Someone might write, or may have already written, why this is THE must watch movie for this year, so what the heck, here’s my own compilation of ten unbeatable reasons you should watch Gravity and be awed by it. You don’t find me glorifying a movie, any movie, too often so when I do, you better sit up and take notice.

1) The 3D visuals. There’s a reason they are top of the list.
2) The tight editing. There are promising movies that somehow go overboard. And others which are tightly reined in, keeping you on the edge of your seat, hand to your sliently ‘O’ed mouth.
3) Sunrise over the earth. And countless other shots of Earth seen directly, indrectly, in visor reflections, through port holes, you name it. The blackness of space. The silence. The gravity and lack of it. The constellations. The ‘night’ sky. Essentially, all things space-y.
4) Matt Kowalsky’s sense of humour. Whoever dreamt up that guy and gave him dialogues and breathed life into his character deserves nothing less than an Oscar. Make that 10 oscars. Goerge Clooney might have been wasted in that role, but hey, you can’t imagine anyone else doing that role with such panache either.
5) Sandra Bullock. And her awesomely fit body. The guys can go drool over her and we women can all sigh and hope to attain that perfection. What. a. body. Although, too bad Clooney didn’t get to show off any.
6) When Sandra B gets cut adrift. When George C gets cut adrift. When things don’t get cut adrift.
7) How much you root for Dr. Ryan Stone to get back and get out alive, until the very very end.
8) Sharrif going very very briefly “Mera joota hai japani”. Genius touch, though invisible and unapparent to the non Indians out there.
9) The fire extinguisher scene. It is just genius the way the extinguisher is used, and you totally don’t see it coming. If I told you more I’d have to erase your memory and that would make this list totally pointless, wouldn’t it?
10) The visuals. Unless you are a multi gazillionaire, this is the closest you will come to getting into space.

Expecting someone taller

Book review time.

This was apparently Tom Holt’s first humorous fantasy novel (Dewdette, love, did I ever thank you for introducing me to T.H. ?). I was about to insert a wiki link here for the plot synopsis, but desisted. You may search and go read it if you wish, but I wouldn’t advise that; it’s too cut and dried an article and doesn’t do justice to the book.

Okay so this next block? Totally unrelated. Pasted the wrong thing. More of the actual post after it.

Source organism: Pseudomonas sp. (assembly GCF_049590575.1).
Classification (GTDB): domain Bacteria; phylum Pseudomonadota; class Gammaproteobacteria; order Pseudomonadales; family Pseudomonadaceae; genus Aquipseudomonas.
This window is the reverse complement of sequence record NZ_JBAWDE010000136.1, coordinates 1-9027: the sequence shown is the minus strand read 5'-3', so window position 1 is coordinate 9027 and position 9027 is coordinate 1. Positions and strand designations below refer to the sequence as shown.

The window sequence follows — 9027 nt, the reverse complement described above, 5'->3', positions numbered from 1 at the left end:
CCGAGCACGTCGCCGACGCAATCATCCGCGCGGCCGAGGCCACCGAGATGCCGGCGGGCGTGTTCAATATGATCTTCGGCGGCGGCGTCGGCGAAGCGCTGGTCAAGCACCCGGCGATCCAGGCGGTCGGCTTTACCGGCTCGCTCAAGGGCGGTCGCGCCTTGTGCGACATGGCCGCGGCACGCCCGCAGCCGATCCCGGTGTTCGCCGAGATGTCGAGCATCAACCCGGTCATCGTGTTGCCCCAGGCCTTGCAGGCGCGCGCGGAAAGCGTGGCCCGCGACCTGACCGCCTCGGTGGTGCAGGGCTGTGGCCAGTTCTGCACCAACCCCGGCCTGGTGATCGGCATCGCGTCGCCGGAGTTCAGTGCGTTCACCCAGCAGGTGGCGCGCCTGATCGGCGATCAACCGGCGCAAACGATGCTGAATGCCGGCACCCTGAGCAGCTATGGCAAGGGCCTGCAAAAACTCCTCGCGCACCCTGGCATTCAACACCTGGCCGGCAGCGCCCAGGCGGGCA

T.H. writes humorous fantasy in a way reminiscent of P.G. Wodehouse’s. While PGW never wrote fantasy (that I know of. He did supposedly write romantic fiction once upon a time, go figure!), what is similar is the madcap way of story telling. Odd notions and implausible events tangle with each other and form a thick knot. The characters stop, meander, think, stop thinking and generally create a ruckus in their own lives. Yet the author manages to unravel it all in the end to general satisfaction (and that includes the characters’ satisfaction too)

As this doesn’t seem like a book review so far, here’s a little bit of the plot to keep the fastidious readers’ happy. An average guy who has never excelled at anything in his life and has been overlooked and ignored by the world and his family for ever suddenly becomes the master of the world. Worse, it’s an unrecognized job as no one he knows, knows that he is responsible for the world’s well / ill being. How he manages the world and resolves his love life and other nasties is what this is all about.

The badger twisted its head painfully round, and looked at him in silence for a while. “You know,” it said at last, “I was expecting someone rather taller.”
“Oh,” said Malcolm.”Fair-haired, tall, muscular, athletic, without spectacles,” went on the badger. “Younger, but also more mature,if you see what I mean. Someone with presence. Someone you’d notice if you walked into a room full of strangers. In fact, you’re a bit of a disappointment.”

Reco : Go read if you like humorous fantasy and brit humour.